Credit Suisse and Yorkshire Building Society fined for "unfair and misleading" financial promotions

Out-Law News | 18 Jun 2014 | 10:53 am | 2 min. read

Two financial firms have been fined a combined £3.8 million for failing to ensure that the risks of a product marketed to "unsophisticated and risk-averse" investors were highlighted in their marketing promotions.

Both Credit Suisse International, which designed the 'Cliquet' investment product, and Yorkshire Building Society, which promoted the product to its customers, marketed the potential maximum return of the product as a key promotional feature, according to the FCA. However, the chance of the product achieving this maximum return was close to 0%, while there was a 40-50% chance that investors would only receive the minimum return, the FCA said.

Both firms received a 30% discount for agreeing to settle with the FCA at an early stage of its investigations. The enforcement action is the first that the FCA has taken against both the manufacturer of a product and its distributor at the same time. Although a number of firms distributed the product, Yorkshire Building Society was responsible for 75% of the total amount invested, the FCA said.

"It is crucial that firms consider the needs of their customers from the time that products are being designed through to their marketing and sale," said Tracey McDermott, the FCA's director of enforcement and financial crime. "The information provided to customers forms an important part of this."

"Financial promotions are often the primary source of information for consumers and in this case Credit Suisse and Yorkshire Building Society let their customers down badly. These promotions were a serious breach of the requirement to be clear, fair and not misleading. CSI and YBS knew that the chances of receiving the maximum return were close to zero but they nevertheless highlighted this as a key promotional feature of the product. This was unacceptable," she said.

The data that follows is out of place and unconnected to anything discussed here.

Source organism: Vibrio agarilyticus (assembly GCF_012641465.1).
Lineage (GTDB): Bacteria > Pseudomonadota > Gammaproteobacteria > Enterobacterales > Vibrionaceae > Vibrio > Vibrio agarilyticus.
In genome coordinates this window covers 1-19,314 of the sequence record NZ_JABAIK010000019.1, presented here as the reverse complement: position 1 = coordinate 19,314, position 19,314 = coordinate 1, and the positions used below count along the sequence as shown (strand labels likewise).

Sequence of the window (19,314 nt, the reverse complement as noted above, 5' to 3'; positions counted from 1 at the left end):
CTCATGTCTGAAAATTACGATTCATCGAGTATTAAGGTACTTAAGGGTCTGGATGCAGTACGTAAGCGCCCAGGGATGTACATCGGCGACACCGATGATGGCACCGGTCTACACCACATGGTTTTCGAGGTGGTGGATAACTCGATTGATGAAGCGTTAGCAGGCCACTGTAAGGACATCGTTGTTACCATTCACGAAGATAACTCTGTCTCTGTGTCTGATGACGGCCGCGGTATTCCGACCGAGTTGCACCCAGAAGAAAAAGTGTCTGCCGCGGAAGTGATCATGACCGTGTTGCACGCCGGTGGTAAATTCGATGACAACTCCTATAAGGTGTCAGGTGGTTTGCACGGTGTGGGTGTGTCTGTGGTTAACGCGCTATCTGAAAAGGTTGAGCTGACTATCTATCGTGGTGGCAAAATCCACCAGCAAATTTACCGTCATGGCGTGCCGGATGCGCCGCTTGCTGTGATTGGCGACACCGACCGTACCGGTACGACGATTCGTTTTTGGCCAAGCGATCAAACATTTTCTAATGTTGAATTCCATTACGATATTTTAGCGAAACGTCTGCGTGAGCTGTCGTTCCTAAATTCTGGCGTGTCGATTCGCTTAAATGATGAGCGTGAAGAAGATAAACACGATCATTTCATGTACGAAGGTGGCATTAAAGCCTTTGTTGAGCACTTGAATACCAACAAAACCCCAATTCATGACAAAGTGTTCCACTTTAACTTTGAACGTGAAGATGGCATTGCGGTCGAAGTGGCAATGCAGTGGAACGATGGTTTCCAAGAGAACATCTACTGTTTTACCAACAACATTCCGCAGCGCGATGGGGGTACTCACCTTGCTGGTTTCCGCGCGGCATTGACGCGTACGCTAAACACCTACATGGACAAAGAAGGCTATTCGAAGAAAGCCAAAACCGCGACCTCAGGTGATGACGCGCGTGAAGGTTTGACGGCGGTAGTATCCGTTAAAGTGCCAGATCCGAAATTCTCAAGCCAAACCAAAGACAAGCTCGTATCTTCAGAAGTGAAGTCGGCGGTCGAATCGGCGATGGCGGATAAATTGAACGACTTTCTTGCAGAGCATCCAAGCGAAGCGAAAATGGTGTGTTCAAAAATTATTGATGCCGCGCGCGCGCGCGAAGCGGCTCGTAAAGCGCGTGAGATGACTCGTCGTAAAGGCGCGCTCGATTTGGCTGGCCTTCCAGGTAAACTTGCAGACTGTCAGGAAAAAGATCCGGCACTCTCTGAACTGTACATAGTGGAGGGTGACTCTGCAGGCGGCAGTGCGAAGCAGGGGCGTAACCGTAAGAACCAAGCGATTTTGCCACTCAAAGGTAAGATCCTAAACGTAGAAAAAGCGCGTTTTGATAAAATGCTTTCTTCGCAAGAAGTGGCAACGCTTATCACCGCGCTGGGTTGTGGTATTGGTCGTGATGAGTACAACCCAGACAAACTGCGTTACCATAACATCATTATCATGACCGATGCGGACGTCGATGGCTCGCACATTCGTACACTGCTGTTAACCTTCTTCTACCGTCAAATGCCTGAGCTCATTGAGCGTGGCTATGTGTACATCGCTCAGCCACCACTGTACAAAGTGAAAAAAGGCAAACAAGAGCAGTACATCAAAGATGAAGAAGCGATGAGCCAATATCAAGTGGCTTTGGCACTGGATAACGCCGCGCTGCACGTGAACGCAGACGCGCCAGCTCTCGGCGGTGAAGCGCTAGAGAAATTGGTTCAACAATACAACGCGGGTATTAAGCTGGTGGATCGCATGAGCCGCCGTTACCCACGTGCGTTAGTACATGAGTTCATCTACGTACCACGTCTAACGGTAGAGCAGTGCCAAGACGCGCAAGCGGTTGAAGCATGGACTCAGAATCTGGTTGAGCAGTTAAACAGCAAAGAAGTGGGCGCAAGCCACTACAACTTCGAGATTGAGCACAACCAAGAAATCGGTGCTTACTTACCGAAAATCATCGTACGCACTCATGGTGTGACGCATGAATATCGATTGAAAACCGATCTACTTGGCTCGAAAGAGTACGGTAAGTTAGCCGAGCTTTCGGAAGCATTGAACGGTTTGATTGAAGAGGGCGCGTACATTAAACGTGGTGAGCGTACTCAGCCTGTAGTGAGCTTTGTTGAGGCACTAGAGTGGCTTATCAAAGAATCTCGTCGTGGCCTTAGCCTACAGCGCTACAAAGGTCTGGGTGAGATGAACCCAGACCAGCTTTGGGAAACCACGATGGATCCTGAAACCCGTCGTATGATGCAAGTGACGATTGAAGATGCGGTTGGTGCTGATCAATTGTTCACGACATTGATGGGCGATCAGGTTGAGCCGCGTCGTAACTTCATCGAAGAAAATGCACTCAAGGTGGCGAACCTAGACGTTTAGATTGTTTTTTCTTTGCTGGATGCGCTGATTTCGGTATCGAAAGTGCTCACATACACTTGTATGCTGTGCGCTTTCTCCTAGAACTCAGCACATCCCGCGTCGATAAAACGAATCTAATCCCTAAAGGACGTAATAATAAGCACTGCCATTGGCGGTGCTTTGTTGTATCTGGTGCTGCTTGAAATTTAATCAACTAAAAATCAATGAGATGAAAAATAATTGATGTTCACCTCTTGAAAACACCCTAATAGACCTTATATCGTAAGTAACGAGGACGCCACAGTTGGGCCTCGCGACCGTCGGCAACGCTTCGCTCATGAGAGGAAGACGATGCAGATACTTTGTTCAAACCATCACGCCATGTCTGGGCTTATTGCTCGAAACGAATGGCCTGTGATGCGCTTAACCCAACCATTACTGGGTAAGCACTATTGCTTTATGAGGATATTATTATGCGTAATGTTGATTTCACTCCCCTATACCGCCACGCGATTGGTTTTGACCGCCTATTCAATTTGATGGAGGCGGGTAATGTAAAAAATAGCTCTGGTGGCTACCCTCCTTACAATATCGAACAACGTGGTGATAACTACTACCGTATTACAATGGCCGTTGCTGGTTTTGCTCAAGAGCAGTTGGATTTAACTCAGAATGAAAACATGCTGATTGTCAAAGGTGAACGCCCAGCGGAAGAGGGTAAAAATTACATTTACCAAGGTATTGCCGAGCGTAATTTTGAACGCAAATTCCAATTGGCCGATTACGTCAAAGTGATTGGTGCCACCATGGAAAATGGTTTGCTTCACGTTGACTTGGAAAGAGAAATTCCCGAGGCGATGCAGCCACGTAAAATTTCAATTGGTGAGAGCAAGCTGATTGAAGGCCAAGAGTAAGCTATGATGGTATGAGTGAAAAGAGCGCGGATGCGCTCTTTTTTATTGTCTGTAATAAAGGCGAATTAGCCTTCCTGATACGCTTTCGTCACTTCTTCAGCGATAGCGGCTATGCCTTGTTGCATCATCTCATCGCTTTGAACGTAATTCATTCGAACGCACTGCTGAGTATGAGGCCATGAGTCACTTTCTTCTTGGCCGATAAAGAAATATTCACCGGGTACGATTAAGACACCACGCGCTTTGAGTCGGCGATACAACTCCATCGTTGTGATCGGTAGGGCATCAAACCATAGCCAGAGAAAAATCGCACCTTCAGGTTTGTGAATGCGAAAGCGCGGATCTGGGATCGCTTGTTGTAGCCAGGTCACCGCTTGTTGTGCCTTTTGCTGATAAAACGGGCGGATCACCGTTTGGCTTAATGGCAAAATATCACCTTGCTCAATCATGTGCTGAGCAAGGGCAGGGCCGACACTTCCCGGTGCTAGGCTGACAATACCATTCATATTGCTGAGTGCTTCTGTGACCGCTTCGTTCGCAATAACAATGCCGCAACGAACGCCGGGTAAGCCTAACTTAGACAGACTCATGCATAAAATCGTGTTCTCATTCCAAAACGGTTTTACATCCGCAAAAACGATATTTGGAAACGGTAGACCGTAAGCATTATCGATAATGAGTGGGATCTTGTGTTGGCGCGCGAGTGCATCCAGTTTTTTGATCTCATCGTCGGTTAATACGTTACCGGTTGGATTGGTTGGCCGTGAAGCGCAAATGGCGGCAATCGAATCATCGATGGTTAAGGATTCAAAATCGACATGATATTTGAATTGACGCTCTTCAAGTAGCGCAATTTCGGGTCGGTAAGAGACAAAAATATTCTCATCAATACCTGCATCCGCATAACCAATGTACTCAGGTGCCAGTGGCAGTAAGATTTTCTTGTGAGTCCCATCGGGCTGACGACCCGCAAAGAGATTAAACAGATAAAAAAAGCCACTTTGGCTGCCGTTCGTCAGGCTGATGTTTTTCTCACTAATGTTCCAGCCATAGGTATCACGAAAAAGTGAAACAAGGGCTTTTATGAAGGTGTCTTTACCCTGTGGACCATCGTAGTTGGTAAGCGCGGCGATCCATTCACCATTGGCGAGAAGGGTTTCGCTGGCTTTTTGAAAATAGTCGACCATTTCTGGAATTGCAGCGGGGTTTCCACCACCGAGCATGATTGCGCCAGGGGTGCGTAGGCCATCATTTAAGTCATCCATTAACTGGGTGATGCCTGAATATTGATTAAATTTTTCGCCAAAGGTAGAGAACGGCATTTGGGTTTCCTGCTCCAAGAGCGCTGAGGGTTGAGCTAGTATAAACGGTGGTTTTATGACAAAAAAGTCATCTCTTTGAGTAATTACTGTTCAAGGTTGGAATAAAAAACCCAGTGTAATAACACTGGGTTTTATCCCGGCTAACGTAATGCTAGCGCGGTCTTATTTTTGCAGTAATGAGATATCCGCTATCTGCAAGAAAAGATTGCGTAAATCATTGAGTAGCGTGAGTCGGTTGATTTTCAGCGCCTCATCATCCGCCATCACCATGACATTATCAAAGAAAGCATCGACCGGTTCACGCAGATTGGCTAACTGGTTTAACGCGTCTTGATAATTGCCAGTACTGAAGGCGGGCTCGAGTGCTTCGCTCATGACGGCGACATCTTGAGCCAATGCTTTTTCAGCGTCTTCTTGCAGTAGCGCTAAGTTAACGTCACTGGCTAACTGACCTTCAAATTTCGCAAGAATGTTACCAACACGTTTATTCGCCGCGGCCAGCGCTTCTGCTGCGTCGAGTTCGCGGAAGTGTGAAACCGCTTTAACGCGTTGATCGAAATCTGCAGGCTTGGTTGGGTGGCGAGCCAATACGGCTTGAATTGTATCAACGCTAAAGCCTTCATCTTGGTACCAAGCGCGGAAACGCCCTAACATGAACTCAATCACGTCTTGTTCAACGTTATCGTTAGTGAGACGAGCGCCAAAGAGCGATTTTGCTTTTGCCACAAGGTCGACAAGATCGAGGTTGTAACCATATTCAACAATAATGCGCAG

Both firms have agreed to contact customers who bought the product based on the promotions running between 1 November 2009 and 17 June 2012 to give them the opportunity to cancel without penalty, the FCA said. These customers will be given interest on their investment up to the date they exit based on a fixed term deposit rate. Those contacted who no longer have the product will be offered the same rate.

The target market for the Cliquet product was described by Credit Suisse as "stepping stone customers", meaning those who were generally conservative and risk averse. A total of 83,777 customers who were typically "unsophisticated investors with limited investment experience and knowledge" invested over £797 million in the product, the FCA said.

The product was designed to provide capital protection and a guaranteed minimum return, with the apparent potential for "significantly more" if the FTSE 100 performed consistently well. The maximum return figure, which investors had practically zero chance of receiving, was given "undue prominence" in both Credit Suisse's product brochures, which Yorkshire Building Society approved and provided to its clients, and in Yorkshire's own promotions for the product. Some of Yorkshire's promotions also did not clearly explain how returns were calculated, the FCA said.

Yorkshire took steps to amend its promotions in September 2010 after third parties, including consumer body Which?, raised concerns about the product. However, it "continued to site the potential maximum return and to give an unfair impression of the likelihood of achieving it", the FCA said. Credit Suisse also reviewed its promotions in response to these concerns, but decided not to make significant changes. It also failed to have a procedure in place for reviewing long-running promotions on a periodic basis, the FCA said.